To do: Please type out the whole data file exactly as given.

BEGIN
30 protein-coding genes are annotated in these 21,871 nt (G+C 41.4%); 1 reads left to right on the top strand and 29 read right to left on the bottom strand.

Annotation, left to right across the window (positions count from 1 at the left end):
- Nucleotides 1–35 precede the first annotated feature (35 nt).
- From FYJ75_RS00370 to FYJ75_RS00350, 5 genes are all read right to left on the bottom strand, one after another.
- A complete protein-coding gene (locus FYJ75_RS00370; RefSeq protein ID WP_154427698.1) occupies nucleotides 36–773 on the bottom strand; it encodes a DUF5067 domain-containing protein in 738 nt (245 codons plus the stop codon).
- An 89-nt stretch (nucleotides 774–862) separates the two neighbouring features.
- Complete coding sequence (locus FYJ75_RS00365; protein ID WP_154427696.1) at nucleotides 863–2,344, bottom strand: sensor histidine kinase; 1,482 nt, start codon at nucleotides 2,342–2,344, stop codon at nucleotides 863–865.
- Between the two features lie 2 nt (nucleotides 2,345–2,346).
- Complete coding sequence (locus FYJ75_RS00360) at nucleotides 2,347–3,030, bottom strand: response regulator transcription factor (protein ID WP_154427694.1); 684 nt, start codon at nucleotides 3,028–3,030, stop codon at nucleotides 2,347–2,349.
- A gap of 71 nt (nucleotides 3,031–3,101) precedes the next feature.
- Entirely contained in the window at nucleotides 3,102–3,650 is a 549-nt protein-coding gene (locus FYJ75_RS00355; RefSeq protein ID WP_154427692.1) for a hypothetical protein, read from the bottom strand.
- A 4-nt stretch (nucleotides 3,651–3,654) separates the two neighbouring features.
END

30 protein-coding genes are annotated in these 21,871 nt (G+C 41.4%); 1 reads left to right on the top strand and 29 read right to left on the bottom strand.

Annotation, left to right across the window (positions count from 1 at the left end):
- Nucleotides 1–35 precede the first annotated feature (35 nt).
- From FYJ75_RS00370 to FYJ75_RS00350, 5 genes are all read right to left on the bottom strand, one after another.
- A complete protein-coding gene (locus FYJ75_RS00370; RefSeq protein ID WP_154427698.1) occupies nucleotides 36–773 on the bottom strand; it encodes a DUF5067 domain-containing protein in 738 nt (245 codons plus the stop codon).
- An 89-nt stretch (nucleotides 774–862) separates the two neighbouring features.
- Complete coding sequence (locus FYJ75_RS00365; protein ID WP_154427696.1) at nucleotides 863–2,344, bottom strand: sensor histidine kinase; 1,482 nt, start codon at nucleotides 2,342–2,344, stop codon at nucleotides 863–865.
- Between the two features lie 2 nt (nucleotides 2,345–2,346).
- Complete coding sequence (locus FYJ75_RS00360) at nucleotides 2,347–3,030, bottom strand: response regulator transcription factor (protein ID WP_154427694.1); 684 nt, start codon at nucleotides 3,028–3,030, stop codon at nucleotides 2,347–2,349.
- A gap of 71 nt (nucleotides 3,031–3,101) precedes the next feature.
- Entirely contained in the window at nucleotides 3,102–3,650 is a 549-nt protein-coding gene (locus FYJ75_RS00355; RefSeq protein ID WP_154427692.1) for a hypothetical protein, read from the bottom strand.
- A 4-nt stretch (nucleotides 3,651–3,654) separates the two neighbouring features.